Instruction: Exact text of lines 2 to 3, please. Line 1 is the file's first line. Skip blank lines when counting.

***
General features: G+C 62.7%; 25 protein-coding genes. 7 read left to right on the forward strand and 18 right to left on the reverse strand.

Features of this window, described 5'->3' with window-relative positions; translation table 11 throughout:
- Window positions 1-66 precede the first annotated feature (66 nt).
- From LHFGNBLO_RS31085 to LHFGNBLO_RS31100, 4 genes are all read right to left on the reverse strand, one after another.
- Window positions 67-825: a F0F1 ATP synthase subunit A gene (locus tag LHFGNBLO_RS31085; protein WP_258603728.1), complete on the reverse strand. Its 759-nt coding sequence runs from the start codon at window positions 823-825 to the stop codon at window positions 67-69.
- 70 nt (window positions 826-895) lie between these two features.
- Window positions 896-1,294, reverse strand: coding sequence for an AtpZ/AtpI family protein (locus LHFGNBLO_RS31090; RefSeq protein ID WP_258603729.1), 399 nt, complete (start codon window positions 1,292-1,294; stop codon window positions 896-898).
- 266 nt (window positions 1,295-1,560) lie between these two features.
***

Features of this window, described 5'->3' with window-relative positions; translation table 11 throughout:
- Window positions 1-66 precede the first annotated feature (66 nt).